The Drinking Goat was overcrowded, with people jostling to get tables. Fabius discerned that it also doubled up as an inn with the line of haggard travelers with worn boots being directed upstairs by a stout lady taller than himself.

Fabius nodded to Ragnasary to take Wallace and the others and mix into the crowd. The more people they talked to, the better their chances were. Besides, it also kept of unwanted attention from them as a group. The cook melded through the crowd dragging Wallace to the bar.

A few bronze petals pressed into the palm of the barkeep earned him a free table and a drink, as he scouted the occupants of the tavern.

“Prince Fabius, how goes your business?” a man in a dark green robe sidled up beside him.

“Showman Thormane? Didn’t think showmen had any interests beyond their tents. Especially with a wine store as yours.” He recognized me. Fabius caught the mug of bitter ale which the serving girl slid across his table and raised it to his lips.

“And a showman needs to know the pulse of the public. Besides, I need to stock ale from Awad to sell elsewhere.” Thormane dropped his voice. “Don’t worry Fabius. No one’s going to know. Although, the hat and shaving the beard do make you a different man.” The old showman seemed to have read his thoughts.

“Then how did you pick me out?” Fabius raised the mug of bitter ale to his lips.

“I’m a showman! We are masters of disguises. How do you think we keep our acts from going stale. Once a gig is done, we simply change the character.” The showman waved around his hands, almost knocking mugs out of a serving girl’s hands.

Fabius smiled. “I’ll remember that when I go to a show next time.”

“So, tell me, what is it that you’re looking for in a rowdy tavern?”

Fabius looked away from the showman. “Affairs of the state, my friend. You need not concern yourself.”

To Fabius’ surprise, the showman laughed. “All right, be secretive. I know how much you really care about the affairs of the state.”

Fabius raised an eyebrow. “And how would you know that?”

“Which other noble or lord, let alone a prince roams about the land attending shows and drinking ale in taverns like an old guzzler.”

“It’s a cover, showman.”

“This is your real self. No one holds a mug of ale like that without years spent in taverns.” The showman’s eyes glinted in the low light of the lanterns. “Besides, we showmen learn a lot on the road. I may know what you seek. No harm done if I can’t help you.”

Fabius scratched his chin. He’d shaved his beard to meet Lord Droullin but he’d never liked being clean shaven. The man sees and knows too much. He couldn’t bring him to trust the showman. But neither could he see the pitfall of asking the showman about the caravans. After all, that had been the point of coming to the tavern. “Very well.”

He slipped off the chair and handed the serving girl a gold flower for a private coup. The serving girl led them past the milling crowd to the back where several small wooden cubicles had been set up, with heavy curtains. The inside of the cubicles were also heavily padded. Fabius settled himself on a plush cushion, which though comfortable, had seen better days. Thormane sat across from a small table on which their drinks were placed by the serving girl, who left and drew the curtains behind her.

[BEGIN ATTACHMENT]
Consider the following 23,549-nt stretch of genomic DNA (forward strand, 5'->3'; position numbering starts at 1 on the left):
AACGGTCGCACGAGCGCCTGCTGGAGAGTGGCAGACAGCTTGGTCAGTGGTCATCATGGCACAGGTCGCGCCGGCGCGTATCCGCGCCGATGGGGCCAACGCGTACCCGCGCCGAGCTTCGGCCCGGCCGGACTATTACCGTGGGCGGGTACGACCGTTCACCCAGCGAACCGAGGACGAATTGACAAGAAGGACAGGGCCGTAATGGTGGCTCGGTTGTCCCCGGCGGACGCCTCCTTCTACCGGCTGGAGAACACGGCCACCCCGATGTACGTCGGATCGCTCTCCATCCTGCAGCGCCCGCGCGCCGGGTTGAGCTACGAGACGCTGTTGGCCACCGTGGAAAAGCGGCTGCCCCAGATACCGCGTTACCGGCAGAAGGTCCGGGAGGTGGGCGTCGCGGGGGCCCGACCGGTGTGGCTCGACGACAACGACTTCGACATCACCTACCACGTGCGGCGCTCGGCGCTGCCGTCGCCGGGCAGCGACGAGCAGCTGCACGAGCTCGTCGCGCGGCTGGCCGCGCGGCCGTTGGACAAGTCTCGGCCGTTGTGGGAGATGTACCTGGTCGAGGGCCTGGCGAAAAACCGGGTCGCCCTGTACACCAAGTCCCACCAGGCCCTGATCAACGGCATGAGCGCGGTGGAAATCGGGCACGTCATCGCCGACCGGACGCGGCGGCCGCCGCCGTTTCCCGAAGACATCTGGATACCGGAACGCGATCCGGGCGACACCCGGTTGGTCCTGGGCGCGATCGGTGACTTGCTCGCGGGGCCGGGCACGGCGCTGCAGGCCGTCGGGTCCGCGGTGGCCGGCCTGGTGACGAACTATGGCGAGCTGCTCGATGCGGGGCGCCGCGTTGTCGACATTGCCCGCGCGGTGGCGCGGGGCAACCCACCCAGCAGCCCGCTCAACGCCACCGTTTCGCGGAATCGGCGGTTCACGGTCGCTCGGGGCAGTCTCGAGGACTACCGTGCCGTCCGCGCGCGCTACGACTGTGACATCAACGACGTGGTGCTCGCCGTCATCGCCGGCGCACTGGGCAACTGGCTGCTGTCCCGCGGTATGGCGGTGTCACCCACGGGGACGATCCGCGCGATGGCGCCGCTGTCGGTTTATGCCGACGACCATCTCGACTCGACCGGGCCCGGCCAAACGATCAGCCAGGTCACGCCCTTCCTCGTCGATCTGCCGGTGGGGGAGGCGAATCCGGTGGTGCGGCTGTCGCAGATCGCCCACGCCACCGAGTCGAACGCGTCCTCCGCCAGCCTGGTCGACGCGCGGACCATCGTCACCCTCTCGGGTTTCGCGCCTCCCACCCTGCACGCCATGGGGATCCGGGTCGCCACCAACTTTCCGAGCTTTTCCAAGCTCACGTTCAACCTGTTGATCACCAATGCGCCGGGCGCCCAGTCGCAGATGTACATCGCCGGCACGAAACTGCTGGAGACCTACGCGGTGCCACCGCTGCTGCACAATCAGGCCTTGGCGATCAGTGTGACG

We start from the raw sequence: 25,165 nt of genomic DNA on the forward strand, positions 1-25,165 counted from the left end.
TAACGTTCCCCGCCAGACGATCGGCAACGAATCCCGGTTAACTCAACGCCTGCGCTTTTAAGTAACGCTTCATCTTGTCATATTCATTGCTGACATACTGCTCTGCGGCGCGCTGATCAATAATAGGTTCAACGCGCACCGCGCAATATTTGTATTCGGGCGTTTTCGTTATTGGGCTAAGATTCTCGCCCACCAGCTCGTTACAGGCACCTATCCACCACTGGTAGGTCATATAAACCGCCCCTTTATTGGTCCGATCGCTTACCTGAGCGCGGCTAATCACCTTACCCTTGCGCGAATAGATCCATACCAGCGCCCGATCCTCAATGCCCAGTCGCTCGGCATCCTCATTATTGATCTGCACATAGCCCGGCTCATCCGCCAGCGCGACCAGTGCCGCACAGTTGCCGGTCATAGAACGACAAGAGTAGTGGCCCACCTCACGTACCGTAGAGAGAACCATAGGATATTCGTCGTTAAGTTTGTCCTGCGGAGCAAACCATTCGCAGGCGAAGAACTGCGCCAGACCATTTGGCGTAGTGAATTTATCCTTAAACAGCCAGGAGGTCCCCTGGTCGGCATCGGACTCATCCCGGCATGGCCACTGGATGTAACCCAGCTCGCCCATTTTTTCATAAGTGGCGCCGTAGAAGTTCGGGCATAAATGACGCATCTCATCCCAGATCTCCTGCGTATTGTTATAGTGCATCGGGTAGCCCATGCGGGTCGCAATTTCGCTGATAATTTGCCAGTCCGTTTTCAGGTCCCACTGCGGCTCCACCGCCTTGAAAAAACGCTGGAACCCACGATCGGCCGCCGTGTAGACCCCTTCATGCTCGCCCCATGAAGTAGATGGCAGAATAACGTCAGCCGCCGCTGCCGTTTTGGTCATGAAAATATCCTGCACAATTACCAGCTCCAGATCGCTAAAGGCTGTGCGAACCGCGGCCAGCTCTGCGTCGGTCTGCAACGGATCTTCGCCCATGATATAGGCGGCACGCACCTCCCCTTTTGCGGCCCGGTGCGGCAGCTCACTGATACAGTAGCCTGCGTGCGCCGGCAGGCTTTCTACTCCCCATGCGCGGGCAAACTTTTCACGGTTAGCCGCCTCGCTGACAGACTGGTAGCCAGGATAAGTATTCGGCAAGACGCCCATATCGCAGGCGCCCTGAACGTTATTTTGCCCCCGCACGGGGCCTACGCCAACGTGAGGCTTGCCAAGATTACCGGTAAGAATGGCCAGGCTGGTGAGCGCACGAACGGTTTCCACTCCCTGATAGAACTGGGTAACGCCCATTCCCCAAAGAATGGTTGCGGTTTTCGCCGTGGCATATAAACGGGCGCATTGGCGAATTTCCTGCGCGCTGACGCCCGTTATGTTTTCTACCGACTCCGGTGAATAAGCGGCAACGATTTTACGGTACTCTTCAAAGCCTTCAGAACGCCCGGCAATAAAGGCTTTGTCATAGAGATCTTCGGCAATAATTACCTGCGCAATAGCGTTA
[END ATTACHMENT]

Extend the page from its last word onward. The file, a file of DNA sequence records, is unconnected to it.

Fabius leaned forward on his elbows. “Lord Droullin has been losing caravans of salt for the past year. Only salt. Five have been lost so far, the last one barely a month past. Three of the shipments came from different states and all on different routes. Even the guards with the caravan were from different states.”

“Which means somebody from Lushrow is the common factor, who knew about all the shipments and their details.”

“Strangely not. The shipments were all ordered by different merchants and the traders’ guild operates on secrecy. No merchant knows what the other is doing. I don’t understand this game of one-upmanship but I’ve talked to the merchants and each maintains not knowing about any other shipment.”

“Maybe one of the other traders is trying to sabotage the others?”

Fabius shook his head. Thormane seemed far more knowledgeable and smart than any showman he’d met. “Over salt? Why not hit them where it hurts and loot something more precious. The merchants who ordered the salt had far more precious shipments which came in around the same time, unpillaged.”

Thormane shrugged. “I don’t know how to help you. The only mention of salt I’ve heard in this city is from a lunatic beggar who kept asking for salt for his dead plant.”

Fabius laughed. “Dead plant?”

“He was carrying around a small shrub of some sort. Smelt pungent but that may have been the beggar himself.”

Fabius sighed. “Hopefully we can pin the guild of shrub-saving beggars for the theft. But thank you for your interest.”

The showman stood up and bowed. “An honour to be of assistance to a prince. I hope our paths cross again.”

Fabius’ eyes followed the man as he left the cubicle. The showman seemed to be genuine but the constant knot inside his stomach kept reminding him of his suspicions when they’d first met.